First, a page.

Conditions or ailments that are the cause of a problem that you see - your observation.

Your vet may diagnose

Pituitary Pars Intermedia Dysfunction, PPID

Synonyms: Cushing's Sydrome or Disease, Pituitary Adenoma


PPID (a/k/a Cushing's Disease) is an endocrine (hormonal) disorder in horses resulting from enlargement of the pars intermedia (the central part of the pituitary gland), which causes the overproduction of the steroid cortisol and a cascade of other metabolic consequences.

PPID is a very common condition in older horses of all breeds. It has historically been confused with Equine Metabolic Syndrome (EMS) which is a separate problem.

PPID should always be suspected in older horses that suddenly appear lame, have non-healing or slow healing wounds, or begin to lose weight for no obvious reason. A long, shaggy, (sometimes curly) hair coat that does not shed in the summer is a classic signs of PPID, however many horses with the disease do not exhibit this sign. Patchy shedding (with hair retained on the legs or underbelly later into the season) is also common. The retention of so called "goat hairs"- long guard hairs late into the summer is another common finding.

Laminitis is the most serious consequence of this disease. However, horses with PPID have decreased immunity, subjecting them to other diseases and illnesses. Even eye infections and ulceration are thought to be more common and serious in horses afflicted with this condition.

Diagnosis is easy in the advanced "classic" case with long, curly coat and often chronic laminitis. In earlier, less obvious cases, diagnosis requires the use of blood ACTH testing.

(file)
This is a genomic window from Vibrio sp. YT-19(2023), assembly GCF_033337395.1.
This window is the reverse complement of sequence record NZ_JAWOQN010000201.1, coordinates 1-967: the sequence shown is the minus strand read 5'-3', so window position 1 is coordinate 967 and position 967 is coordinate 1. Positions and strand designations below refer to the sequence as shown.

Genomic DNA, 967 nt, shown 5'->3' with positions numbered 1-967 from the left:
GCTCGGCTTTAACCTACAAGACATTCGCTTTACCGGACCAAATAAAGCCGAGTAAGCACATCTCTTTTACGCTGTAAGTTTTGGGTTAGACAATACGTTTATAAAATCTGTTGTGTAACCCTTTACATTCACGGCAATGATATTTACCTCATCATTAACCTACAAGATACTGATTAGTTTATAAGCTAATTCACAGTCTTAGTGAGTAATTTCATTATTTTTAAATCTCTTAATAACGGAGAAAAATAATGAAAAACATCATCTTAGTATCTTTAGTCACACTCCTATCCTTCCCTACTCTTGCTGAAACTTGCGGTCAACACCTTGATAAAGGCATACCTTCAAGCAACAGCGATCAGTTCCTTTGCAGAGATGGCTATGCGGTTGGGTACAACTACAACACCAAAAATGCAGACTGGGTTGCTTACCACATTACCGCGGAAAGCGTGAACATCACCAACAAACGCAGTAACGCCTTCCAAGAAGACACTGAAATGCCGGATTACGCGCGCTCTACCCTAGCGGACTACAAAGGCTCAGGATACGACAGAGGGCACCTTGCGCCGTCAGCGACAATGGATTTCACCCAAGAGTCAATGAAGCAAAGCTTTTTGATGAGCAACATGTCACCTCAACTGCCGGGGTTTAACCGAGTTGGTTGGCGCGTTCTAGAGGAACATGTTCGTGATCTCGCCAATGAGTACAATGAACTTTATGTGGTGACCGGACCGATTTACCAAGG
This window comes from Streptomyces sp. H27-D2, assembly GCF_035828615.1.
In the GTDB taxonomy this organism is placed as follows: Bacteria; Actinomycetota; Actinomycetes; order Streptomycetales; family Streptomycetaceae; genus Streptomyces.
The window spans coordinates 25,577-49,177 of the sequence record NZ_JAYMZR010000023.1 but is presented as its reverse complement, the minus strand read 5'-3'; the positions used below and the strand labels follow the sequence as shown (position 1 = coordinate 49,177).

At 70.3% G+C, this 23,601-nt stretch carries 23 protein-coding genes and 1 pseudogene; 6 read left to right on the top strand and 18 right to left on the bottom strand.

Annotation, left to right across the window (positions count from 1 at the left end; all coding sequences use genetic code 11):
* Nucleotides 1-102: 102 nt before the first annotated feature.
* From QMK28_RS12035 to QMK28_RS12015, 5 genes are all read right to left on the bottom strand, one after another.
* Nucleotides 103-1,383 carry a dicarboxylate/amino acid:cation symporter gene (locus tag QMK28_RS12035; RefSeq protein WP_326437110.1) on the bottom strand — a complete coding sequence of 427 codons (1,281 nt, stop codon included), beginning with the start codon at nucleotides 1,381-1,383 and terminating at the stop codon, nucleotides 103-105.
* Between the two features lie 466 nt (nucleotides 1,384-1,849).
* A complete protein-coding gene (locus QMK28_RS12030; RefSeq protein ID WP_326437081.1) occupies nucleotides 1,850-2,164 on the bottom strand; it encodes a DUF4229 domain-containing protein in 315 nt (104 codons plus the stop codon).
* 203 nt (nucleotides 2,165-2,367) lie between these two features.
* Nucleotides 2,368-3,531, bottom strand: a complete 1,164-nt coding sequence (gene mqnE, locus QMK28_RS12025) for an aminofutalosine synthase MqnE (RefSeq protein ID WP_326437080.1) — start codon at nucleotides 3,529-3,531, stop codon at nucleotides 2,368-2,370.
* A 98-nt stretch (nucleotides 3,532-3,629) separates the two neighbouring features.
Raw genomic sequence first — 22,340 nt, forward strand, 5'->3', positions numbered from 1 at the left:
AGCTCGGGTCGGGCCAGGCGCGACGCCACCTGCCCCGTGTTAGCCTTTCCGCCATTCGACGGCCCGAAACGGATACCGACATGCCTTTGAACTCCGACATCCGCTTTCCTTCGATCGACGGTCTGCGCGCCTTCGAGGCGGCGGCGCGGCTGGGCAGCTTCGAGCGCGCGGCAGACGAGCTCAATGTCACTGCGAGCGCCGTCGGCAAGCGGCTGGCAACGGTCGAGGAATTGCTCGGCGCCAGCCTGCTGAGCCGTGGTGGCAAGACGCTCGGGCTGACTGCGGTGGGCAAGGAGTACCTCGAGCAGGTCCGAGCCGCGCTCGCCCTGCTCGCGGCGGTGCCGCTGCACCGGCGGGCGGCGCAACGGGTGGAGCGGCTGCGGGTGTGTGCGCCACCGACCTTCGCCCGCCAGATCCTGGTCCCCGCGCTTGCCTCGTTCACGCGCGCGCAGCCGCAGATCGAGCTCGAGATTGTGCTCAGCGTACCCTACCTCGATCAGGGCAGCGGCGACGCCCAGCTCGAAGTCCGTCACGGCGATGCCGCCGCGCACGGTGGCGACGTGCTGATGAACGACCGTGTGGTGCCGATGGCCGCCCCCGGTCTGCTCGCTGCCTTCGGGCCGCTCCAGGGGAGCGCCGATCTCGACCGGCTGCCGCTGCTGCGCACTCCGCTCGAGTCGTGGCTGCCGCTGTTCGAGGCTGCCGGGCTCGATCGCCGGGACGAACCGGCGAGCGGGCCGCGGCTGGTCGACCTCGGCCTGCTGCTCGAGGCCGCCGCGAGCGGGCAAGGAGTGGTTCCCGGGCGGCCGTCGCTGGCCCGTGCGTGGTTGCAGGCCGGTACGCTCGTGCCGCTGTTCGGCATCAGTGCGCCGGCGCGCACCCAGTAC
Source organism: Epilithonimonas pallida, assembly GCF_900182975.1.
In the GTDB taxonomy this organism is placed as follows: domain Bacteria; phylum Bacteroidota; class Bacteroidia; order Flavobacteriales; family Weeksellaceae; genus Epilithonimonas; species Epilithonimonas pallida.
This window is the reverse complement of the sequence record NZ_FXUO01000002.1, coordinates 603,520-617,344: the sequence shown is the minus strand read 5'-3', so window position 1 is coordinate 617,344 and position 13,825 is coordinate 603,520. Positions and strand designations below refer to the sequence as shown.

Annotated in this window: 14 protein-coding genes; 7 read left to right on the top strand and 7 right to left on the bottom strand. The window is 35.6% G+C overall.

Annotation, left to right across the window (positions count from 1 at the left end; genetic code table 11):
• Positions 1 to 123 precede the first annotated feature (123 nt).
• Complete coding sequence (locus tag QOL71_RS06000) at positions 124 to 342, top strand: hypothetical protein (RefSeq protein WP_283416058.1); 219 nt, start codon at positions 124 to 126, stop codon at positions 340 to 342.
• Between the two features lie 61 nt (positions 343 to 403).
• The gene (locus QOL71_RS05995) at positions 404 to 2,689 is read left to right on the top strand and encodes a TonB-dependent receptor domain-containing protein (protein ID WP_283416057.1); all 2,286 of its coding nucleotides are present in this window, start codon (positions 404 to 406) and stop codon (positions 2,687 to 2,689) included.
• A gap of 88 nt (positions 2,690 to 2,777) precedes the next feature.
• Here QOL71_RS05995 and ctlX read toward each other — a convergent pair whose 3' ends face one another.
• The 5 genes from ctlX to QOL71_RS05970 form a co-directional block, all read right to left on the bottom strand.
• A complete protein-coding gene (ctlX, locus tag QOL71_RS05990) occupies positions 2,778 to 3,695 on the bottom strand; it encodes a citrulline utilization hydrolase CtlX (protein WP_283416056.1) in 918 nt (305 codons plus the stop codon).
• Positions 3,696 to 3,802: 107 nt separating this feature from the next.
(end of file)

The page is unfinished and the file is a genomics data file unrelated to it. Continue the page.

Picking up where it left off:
There is no cure for PPID, but medications that suppress overproduction of certain hormones and stimulate production of dopamine can lessen symptoms.

my role


I might observe

You might make these observations when a horse has this condition.

Very Common
Less Common
more observations

Questions To Ask Your Vet:
  • What dietary changes need to be made for management of this condition?
  • Should my horse still be capable of performance, despite this condition?

Talk to your vet about testing for this disease in your older horses (horses older than 16 years), even if they are not showing any signs or problems.

This condition ultimately affects almost all old horses, so it is reasonable to test aggressively. Maintain your horses at an appropriate weight, avoiding obesity and high carbohydrate feeds.

Related References:

McFarlane D, Hill K, Anton J. Neutrophil function in healthy aged horses and horses with pituitary dysfunction. Vet Immunology & Immunopathology; 2015;165(3-4)99-106.

Author: Doug Thal DVM Dipl. ABVP